A few nights ago I had a dream. I’ve been reading that people during this pandemic are having more intense, vivid dreams and remembering them more, which is typical in times of high-stress and trauma. I normally don’t remember my dreams, but the other night—a night when my child too had nightmares and woke up screaming, I can’t hear you, I can’t hear you—I did.
I dreamed I was hiding in a large house with my partner, an old woman, and many children. The house was old and dark, all the windows boarded up. The devil was coming, and we had to protect the children somehow.
There was a girl who had a gift, and the old woman worked with her to encourage and practice it. Her gift was freezing someone to one spot, and that was the plan: to make the devil stand still. I felt something inside. I felt I had to say something, do something.
What about my gift? I asked the old woman.
What is your gift? she asked.
I said I didn’t know.
She held both my hands, closed her eyes, and concentrated. Illumination, she said.
What’s that mean? I asked.
I had a day to practice. I spent it alone in an attic room with boarded-up, triangular windows, and tried to conjure fire from the floor, from the eaves, from the dark, cobwebbed corners. I couldn’t do it. I tried and tried and couldn’t.
When the devil came, the children hid. The girl froze the devil to the attic floor, using her gift. I cried out of fear and desperation and tried again. And again. And I brought fire from cracks in the devil’s skin, fire from inside the devil himself that destroyed him.
I’ve known for a long time that fire was my gift. I was going to make a joke about it on social media a few weeks ago: my genre is fire.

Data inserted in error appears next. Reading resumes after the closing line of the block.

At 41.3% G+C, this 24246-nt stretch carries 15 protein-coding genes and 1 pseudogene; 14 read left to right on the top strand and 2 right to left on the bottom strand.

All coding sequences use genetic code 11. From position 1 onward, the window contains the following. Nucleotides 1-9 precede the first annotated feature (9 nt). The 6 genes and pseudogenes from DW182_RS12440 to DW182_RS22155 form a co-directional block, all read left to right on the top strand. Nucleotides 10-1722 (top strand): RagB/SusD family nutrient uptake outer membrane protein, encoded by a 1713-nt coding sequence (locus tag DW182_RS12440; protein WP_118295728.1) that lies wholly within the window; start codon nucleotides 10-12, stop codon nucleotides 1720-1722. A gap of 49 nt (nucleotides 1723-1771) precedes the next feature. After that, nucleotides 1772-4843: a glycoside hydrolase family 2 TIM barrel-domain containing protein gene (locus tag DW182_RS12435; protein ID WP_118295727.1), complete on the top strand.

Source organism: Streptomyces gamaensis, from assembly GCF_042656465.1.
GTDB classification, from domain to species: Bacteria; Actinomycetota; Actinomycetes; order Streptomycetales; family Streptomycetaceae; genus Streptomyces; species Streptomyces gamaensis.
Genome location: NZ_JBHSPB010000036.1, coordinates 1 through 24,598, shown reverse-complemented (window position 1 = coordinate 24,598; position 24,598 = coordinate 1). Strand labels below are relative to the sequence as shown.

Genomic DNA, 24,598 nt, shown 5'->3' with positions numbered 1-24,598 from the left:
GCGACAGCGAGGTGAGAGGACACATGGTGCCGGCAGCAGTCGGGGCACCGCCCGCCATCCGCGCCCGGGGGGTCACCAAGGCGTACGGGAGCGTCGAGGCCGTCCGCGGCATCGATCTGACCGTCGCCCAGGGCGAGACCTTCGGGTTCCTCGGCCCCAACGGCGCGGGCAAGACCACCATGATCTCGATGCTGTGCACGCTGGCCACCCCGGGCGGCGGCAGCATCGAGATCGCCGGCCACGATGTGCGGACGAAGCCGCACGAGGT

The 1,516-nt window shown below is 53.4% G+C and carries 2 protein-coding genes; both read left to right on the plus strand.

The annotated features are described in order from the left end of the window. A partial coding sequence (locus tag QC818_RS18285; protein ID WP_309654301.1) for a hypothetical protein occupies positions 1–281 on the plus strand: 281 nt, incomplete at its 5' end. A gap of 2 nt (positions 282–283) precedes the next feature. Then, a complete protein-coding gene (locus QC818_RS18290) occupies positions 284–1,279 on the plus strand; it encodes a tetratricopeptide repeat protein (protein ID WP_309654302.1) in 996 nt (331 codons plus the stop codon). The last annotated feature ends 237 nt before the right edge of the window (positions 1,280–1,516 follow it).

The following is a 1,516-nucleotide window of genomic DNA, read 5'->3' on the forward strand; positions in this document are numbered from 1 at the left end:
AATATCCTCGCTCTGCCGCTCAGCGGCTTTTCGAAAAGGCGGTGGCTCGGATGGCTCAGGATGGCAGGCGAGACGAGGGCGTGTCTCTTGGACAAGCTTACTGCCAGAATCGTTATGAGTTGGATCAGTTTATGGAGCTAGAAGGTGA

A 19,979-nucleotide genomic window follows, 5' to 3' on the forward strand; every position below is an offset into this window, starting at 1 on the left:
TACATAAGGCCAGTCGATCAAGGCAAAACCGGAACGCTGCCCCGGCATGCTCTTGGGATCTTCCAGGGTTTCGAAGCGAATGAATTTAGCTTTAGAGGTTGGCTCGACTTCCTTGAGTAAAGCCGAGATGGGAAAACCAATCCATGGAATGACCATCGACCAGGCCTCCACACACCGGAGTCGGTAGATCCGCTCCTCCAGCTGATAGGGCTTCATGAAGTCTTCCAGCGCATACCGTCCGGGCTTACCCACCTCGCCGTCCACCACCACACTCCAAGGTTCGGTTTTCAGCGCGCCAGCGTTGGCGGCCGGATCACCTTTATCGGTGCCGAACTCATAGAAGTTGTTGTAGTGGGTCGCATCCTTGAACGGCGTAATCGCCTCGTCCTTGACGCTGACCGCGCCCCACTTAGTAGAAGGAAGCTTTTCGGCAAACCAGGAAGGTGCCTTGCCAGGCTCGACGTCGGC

But it seems the time for that joke, many jokes maybe, has passed.
I’ve been thinking over what the dream could mean. I’ve been thinking, of course, always now, of the virus. I have allergies and am treating them aggressively. I have a history of lung problems and was born with an immune deficiency which required hospitalization as an infant. Maybe the dream means kill the virus with heat. Maybe it means keep making words. Maybe it means nothing.
I’ve decided to make fire cider.
[Fire Cider recipe cards, from Mother Mountain Herbals]
Fire Cider is a spicy, tangy, apple cider-based tonic. It’s nonalcoholic, and can be taken for energy or immune-boosting, or knocking out colds. Ingredients can include onions, lemons and other fruits, roots like ginger, spices like turmeric, and herbs. I use apple cider alone a lot, though the taste is a little bracing, drinking it straight when I feel rundown or have sore throats. I’ve never made this particular tonic before myself so these recipes are not my own, but just some recommendations to get you started:
A whole book about fire cider by Rosemary Gladstar (the herbalist most credit with coming up with the term)
Recipe by Rebecca Lindamood
An adaptation of one of Gladstar’s classic recipes, with a video tutorial
Have you made it? How else are you making your fire?